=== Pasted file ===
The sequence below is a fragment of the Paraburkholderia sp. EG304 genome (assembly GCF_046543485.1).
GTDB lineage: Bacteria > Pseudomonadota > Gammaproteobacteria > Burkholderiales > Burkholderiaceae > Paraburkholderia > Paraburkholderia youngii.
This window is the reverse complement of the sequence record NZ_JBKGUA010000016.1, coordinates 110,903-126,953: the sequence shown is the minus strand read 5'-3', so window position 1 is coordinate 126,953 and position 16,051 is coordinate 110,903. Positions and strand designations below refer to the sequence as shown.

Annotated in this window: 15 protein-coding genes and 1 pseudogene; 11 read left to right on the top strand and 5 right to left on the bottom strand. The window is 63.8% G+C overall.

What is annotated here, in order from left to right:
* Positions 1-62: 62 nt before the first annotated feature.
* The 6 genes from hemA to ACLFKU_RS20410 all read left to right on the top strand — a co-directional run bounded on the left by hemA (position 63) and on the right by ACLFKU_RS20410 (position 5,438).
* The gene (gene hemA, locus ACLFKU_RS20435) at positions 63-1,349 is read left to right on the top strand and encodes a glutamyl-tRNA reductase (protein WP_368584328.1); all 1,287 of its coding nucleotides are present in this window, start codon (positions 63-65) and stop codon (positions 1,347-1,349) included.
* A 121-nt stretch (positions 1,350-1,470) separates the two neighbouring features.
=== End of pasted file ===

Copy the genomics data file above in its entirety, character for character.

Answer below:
The sequence below is a fragment of the Paraburkholderia sp. EG304 genome (assembly GCF_046543485.1).
GTDB lineage: Bacteria > Pseudomonadota > Gammaproteobacteria > Burkholderiales > Burkholderiaceae > Paraburkholderia > Paraburkholderia youngii.
This window is the reverse complement of the sequence record NZ_JBKGUA010000016.1, coordinates 110,903-126,953: the sequence shown is the minus strand read 5'-3', so window position 1 is coordinate 126,953 and position 16,051 is coordinate 110,903. Positions and strand designations below refer to the sequence as shown.

Annotated in this window: 15 protein-coding genes and 1 pseudogene; 11 read left to right on the top strand and 5 right to left on the bottom strand. The window is 63.8% G+C overall.

What is annotated here, in order from left to right:
* Positions 1-62: 62 nt before the first annotated feature.
* The 6 genes from hemA to ACLFKU_RS20410 all read left to right on the top strand — a co-directional run bounded on the left by hemA (position 63) and on the right by ACLFKU_RS20410 (position 5,438).
* The gene (gene hemA, locus ACLFKU_RS20435) at positions 63-1,349 is read left to right on the top strand and encodes a glutamyl-tRNA reductase (protein WP_368584328.1); all 1,287 of its coding nucleotides are present in this window, start codon (positions 63-65) and stop codon (positions 1,347-1,349) included.
* A 121-nt stretch (positions 1,350-1,470) separates the two neighbouring features.